When I open the message it says, “Hey – thanks for the follow. Just curious. Do you use Twitter for business or for entertainment?”

I hit reply to answer your question…and I get a Twitter system message telling me that I am unable to DM people who aren’t following me. Bummer.

At that point I know that…

    • You sent me a canned automated message or…
    • You don’t want to follow me or…
    • You don’t understand how Twitter works or…
    • All of the above.

Not a spectacular first impression, is it?


Introductory DM’s That Are Cheesy and Gimmicky

This one is even worse because it doesn’t just make you look dumb…it makes you look shady.

I have received hundreds of these and not once have I downloaded anything or even replied. They’re insincere and  just feel kind of slimy. Here is one I received this very morning word for word. (Without the link)

Thanks for following, NoClonesBlog. Please accept 4 books to help you make more money online. Go to:

You know, I was going to explain to you why that type of schmutz won’t get you anywhere, but that would be insulting. You’re smart people. You can smell the schmutz a mile away.

Ok, I’ll say it. But in an entertaining way.

Possible replies to that DM:
“Thank you but I’m not online to make money. I’m here for the free bingo on Pogo.com”
“Finally! After all these years. The 4 books I’ve been waiting for. And they’re free, Free, FREE!!!”

Have more? Put them in the comments. It’ll be fun.

Here’s another:

Great to connect with you here. Just curious. How much time do you spend each day marketing?

As a general rule of thumb, you can bet that a DM containing the phrase “just curious” has an ulterior motive (other than connecting) behind it. I get these “just curious” DM’s so often, someone somewhere must be teaching it as a tactic. Yikes.

Either way – it’s salesy, it looks insincere, and it is not going to get you any traction with real people.


Ok, Mr. Critic…What’s The “Right” Way?

Tweet manually – directly to your new follower. That’s a mention. People love them some mentions on Twitter.

And if you have some time, why not click on their website first or take note of their location or something interesting about their profile so you have something intelligent to say to them?

If time is short, send a Tweet (not a DM) thanking five of them at once. “Thanks to new followers (handles listed) – Great to meet you all!” That works in a pinch, right?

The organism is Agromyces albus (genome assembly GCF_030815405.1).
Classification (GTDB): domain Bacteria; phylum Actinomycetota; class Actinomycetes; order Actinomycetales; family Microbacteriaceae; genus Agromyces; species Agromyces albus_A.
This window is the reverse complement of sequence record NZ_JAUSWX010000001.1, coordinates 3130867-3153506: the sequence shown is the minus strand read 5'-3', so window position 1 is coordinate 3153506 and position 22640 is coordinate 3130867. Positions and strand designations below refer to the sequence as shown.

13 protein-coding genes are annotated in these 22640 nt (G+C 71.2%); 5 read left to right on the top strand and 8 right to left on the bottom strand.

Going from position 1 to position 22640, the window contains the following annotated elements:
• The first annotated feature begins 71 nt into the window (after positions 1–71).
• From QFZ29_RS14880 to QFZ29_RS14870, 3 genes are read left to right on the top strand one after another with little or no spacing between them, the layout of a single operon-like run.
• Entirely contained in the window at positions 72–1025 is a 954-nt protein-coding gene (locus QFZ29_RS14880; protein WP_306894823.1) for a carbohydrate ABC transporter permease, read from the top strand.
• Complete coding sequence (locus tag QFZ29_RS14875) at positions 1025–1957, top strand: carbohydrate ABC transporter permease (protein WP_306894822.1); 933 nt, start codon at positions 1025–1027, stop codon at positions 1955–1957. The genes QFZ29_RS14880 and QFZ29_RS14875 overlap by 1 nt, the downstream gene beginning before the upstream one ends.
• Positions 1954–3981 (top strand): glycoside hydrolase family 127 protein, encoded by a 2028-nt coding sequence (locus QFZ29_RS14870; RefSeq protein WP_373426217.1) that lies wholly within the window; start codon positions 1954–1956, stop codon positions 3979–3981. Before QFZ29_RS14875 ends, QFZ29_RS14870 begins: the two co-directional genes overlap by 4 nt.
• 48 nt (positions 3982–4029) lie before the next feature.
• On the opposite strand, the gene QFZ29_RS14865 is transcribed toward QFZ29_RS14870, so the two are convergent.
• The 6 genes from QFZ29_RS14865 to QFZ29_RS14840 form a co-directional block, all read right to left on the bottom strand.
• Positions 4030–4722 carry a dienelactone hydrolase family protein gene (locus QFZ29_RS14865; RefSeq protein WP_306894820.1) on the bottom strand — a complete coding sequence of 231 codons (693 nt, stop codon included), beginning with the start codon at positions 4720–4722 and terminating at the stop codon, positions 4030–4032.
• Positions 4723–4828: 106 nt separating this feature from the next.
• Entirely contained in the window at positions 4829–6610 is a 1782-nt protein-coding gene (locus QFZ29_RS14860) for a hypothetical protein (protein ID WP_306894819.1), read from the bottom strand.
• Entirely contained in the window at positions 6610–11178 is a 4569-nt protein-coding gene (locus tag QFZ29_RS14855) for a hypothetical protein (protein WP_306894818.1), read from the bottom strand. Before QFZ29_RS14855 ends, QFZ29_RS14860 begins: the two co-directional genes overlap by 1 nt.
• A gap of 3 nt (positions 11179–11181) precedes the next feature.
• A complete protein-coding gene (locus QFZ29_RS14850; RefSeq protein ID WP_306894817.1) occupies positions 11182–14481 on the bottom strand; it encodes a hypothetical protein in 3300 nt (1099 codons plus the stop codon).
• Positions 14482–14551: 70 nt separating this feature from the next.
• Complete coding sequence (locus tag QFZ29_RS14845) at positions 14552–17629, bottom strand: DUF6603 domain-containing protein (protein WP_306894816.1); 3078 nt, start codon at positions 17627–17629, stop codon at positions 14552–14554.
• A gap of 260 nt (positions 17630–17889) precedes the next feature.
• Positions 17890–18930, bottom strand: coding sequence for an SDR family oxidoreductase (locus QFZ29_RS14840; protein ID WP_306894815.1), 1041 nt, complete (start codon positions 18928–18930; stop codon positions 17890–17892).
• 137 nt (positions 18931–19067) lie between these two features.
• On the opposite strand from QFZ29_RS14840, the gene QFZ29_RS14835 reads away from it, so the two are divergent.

After you’ve shared something real and genuine (remember no clones allowed here) then you can get them to visit your blog or talk business. Show them you are trustworthy and worth listening to. If you do that, you won’t have to beat them over the head with your message – they’ll want it.


DM’s Aren’t All Bad.

I was a little hard on DM’s there, wasn’t I?

They’re not all bad. Telling someone who you are, what you do, the URL of your site, or something about your business is a good thing. Just sending one to say, “Thanks for following. I’ll be following back soon” is also nice. How about, “Thanks for following. I’d love to connect with you on FaceBook, too! (link)” Any one of those are friendly, not pushy, and sincere.


The Internet Doesn’t Have To Be Cold

Yes, I know it’s the internet and not a Sunday Social. I get that we have technology for a reason and that it helps us connect with more people faster.

Just remember that behind every computer is a real person who, in a lot of ways, is just like you. They are looking for connections and allies and help.

Don’t blast them…reach out to them.

I bet you’ll meet a lot of fascinating, awesome people. I know I have.

Venting helps. I feel much better now. See you on Twitter!


You Type Now!

What are your classy Twitter tactics?
Which ones turn you off?
What is your take on Twitter validation services?

Let’s hear it!


About the Author

Gary is a battle-tested sales and marketing pro, copywriter, coach, and business strategist who teaches how to become someone worth following on Reboot Authentic. Connect with Gary on Google+ and Twitter.